numbers; and even in 1916 the figures were considerably over
The numbers of right whales and
sperm whales caught in the waters of the Dependencies are so
few compared with the thousands of the blue, fin and
humpback, that we can neglect them.
The humpback may be in danger of extermination, but it is of
little commercial value, and the other two are plentiful.
The practical method by which the men can recognise the
different kinds at a distance is as follows.
These three belong to the rorqual class, the humpback being
known by the protuberance on his back and by the fact that
he spouts very low.
The fin-whale is of medium value, has a very large dorsal
fin, and spouts very high with a single, straight jet.
The blue whale, on the other hand, which is more valuable
than the other two, has a moderate-sized dorsal fin and
spouts with a double jet ending in a plume.
For the sake of clarity and
continuity we have concentrated on one particular branch of
Let us now go back a little way.
The whole possibility of this modern Dependencies' whaling
has been based on those new methods inaugurated in the
eighteen-sixties by that Norwegian expert Svend Foyn, who
had been impressed, whilst voyaging to the Arctic for seals,
by the large numbers of tinners.
Why not hunt this species?
After three years he got over the difficulties and
introduced his special explosive harpoon, and by doing away
with the old method of using the boat, eliminated the risk
It was now the year 1865, the time when the gallant old
sailing ship in the clippers and others was making her last
flutter: for steam was beginning to conquer navigation.
Svend Foyn, substituting the
steamer for the sailing ship's rowed boat, made it possible
for the harpoon-gun to be brought quite close to the finner.
(It is true that way back in 1731 a portable harpoon-gun had
been invented, but this was found very dangerous, although
Moreover, since a dead finner sinks and its weight is much
greater than the buoyancy of the rowed whaleboat, it was no
good thinking of hunting this species unless the size of the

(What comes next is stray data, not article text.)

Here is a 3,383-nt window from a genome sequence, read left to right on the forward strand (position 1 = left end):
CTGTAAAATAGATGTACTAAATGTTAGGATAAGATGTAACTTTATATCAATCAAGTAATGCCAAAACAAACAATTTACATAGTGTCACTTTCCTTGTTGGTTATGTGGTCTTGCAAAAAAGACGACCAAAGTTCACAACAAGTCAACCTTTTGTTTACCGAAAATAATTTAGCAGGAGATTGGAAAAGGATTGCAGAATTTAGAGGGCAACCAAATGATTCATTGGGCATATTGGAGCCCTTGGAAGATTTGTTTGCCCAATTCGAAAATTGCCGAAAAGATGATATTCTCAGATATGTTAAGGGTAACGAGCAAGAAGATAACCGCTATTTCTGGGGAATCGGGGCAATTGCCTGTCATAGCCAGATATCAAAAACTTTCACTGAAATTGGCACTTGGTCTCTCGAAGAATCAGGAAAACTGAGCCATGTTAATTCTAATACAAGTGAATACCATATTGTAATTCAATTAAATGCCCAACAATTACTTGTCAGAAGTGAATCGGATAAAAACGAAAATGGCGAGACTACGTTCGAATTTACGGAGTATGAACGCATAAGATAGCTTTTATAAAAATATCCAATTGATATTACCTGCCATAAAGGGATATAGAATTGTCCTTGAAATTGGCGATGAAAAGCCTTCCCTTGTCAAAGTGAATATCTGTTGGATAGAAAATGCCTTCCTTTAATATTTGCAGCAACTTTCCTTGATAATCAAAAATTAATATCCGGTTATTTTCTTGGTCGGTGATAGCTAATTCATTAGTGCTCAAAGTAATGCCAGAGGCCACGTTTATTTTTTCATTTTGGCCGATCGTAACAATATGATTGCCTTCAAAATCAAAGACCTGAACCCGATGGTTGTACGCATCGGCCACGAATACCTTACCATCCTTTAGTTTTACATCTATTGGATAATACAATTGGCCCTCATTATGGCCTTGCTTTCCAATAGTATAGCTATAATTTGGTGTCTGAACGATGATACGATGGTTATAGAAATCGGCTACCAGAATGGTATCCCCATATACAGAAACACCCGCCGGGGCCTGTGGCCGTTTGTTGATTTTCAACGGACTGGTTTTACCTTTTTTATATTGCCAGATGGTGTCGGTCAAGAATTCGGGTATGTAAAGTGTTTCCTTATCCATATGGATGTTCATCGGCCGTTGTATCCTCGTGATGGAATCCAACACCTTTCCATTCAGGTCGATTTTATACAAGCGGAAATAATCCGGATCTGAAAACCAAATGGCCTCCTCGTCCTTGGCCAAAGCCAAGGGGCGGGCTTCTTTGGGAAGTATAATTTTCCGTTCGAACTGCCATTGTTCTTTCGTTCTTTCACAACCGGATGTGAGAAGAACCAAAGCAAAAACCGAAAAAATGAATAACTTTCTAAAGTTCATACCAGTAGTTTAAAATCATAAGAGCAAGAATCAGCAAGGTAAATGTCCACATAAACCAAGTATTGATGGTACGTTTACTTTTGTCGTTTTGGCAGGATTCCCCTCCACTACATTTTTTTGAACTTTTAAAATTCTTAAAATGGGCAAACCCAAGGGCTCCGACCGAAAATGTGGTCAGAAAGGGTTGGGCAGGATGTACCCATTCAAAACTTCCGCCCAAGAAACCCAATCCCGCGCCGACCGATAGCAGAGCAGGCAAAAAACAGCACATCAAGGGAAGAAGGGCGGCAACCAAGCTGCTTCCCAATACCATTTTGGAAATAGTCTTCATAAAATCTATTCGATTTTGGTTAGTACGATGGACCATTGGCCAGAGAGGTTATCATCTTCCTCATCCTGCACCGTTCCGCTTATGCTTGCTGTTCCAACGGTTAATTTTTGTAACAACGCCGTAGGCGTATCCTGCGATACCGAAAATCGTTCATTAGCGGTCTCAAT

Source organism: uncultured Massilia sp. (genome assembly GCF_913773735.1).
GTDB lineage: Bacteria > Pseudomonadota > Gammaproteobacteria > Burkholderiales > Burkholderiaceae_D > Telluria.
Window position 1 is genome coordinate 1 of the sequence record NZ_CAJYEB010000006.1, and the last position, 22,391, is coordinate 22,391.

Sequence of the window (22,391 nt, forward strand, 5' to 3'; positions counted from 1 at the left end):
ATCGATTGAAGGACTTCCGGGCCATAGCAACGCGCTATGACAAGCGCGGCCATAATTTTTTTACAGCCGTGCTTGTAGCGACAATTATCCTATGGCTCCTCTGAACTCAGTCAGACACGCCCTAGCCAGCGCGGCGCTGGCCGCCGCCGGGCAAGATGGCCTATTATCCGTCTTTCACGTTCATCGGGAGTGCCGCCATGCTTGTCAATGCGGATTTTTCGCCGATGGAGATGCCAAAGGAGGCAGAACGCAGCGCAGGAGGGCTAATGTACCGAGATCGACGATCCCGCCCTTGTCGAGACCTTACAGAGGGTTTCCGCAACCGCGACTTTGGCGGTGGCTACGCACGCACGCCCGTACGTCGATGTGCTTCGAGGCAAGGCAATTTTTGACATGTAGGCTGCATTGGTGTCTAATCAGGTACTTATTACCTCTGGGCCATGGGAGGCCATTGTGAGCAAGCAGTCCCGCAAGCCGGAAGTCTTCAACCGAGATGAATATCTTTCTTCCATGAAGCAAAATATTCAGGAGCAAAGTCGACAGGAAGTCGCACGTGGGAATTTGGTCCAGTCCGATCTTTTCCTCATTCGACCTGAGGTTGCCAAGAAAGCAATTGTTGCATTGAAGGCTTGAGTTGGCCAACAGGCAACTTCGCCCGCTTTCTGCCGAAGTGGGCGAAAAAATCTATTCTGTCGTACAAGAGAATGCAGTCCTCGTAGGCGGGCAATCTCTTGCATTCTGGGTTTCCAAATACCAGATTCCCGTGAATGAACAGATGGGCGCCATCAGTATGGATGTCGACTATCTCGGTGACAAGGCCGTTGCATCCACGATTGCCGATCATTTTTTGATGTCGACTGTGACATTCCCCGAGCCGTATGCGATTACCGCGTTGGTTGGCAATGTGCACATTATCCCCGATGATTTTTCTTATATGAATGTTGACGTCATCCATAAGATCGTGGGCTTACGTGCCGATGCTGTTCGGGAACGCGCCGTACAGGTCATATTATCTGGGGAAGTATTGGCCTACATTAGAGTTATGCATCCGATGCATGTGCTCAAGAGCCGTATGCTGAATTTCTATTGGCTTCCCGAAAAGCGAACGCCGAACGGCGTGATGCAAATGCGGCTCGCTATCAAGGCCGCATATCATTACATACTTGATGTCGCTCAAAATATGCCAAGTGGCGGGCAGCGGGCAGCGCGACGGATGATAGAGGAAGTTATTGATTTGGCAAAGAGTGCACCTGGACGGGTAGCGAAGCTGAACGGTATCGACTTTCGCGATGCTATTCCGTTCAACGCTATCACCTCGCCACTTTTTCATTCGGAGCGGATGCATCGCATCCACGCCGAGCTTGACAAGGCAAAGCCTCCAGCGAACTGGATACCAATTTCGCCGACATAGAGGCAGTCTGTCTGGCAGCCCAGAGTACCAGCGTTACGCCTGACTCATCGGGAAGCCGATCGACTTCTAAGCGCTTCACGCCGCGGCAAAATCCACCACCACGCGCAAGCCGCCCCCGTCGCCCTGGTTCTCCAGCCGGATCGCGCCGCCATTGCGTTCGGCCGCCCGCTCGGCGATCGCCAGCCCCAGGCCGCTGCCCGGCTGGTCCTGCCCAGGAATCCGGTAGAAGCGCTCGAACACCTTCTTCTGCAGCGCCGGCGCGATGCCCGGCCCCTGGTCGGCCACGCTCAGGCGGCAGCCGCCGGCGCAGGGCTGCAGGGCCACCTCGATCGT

craft were increased.
Thus, in a sentence, the conditions demanded that a steamer
with a harpoon-gun in the bows be employed.
With many improvements this method is that of modern
When the animal is hit, the two shanks of the harpoon open
out and explode a small bomb.
The body of the dead whale is then hauled back by means of
the ship's steam windlass, inflated to prevent its sinking, Page 206
and then towed to the floating
factory or shore, the steam whaler, or " catcher" as the
modern term is, sometimes being seen with as many as half a
dozen dead cetaceans.
As the result of his new methods,
Svend Foyn of Tonsberg died a very wealthy man, and the
acknowledged expert of all the Norwegian whalers.
But it was only through his plucky perseverance and
originality that the problem of killing the supposedly
invulnerable finner had been made practicable.
What was more, it was thus through him that a new industry was
to arise in Norway.
Now, then, let us watch the sequence of events.
In June 1893 those four Dundee whalers, after their
unsuccessful voyage, had arrived back in Dundee.
There happened to be living a Mr. H. H. Bull, who was also
inspired by the Antarctic whaling proposition, but had failed
to interest Australian capitalists in the scheme.
Bull therefore left Melbourne, travelled to Norway and got in
touch with Foyn, then over eighty years old.
The latter listened and approved, and even placed at Bull's
disposal a whaler, built at Drammen as far back as the year
1871. This vessel was similar to the Dundee Balcena, and now,
changing her name from Cap
Nor to Antarctic,
under the command of Captain L. Kristensen, with Mr. Bull on
board, set off in September 1893, reached Melbourne the
following January, left the latter in the following September,
got within the Antarctic Circle, sighted Cape Adare for the
first time it had been seen since Ross's voyage, visited
Possession Island, but after being as far south as lat. 74°,
it was decided to return.
For commercially this voyage had been a failure, and not a
"right " whale had been seen.
And so the intimate relationship
between whaling and discovery, between the genuine whaling
ships and the
exploration vessels built on the